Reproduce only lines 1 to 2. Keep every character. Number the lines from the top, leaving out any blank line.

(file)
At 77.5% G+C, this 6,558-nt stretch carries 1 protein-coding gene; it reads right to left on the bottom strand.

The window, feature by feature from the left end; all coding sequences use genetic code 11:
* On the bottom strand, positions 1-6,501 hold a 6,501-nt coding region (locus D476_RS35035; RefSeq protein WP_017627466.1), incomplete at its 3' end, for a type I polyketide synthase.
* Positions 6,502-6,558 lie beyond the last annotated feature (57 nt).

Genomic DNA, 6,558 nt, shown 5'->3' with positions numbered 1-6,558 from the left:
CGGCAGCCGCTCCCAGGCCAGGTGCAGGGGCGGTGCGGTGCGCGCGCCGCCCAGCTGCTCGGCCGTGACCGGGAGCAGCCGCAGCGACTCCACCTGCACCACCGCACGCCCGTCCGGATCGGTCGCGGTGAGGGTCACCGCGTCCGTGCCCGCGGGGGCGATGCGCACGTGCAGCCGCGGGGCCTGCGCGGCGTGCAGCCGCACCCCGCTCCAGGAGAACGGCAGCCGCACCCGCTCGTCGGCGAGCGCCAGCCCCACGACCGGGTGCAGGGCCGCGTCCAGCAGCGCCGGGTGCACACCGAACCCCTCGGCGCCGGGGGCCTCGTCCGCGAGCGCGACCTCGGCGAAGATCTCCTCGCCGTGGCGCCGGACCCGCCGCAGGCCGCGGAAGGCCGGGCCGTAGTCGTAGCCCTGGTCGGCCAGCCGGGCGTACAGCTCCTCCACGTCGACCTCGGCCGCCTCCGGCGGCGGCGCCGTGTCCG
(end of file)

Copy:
At 77.5% G+C, this 6,558-nt stretch carries 1 protein-coding gene; it reads right to left on the bottom strand.

The window, feature by feature from the left end; all coding sequences use genetic code 11: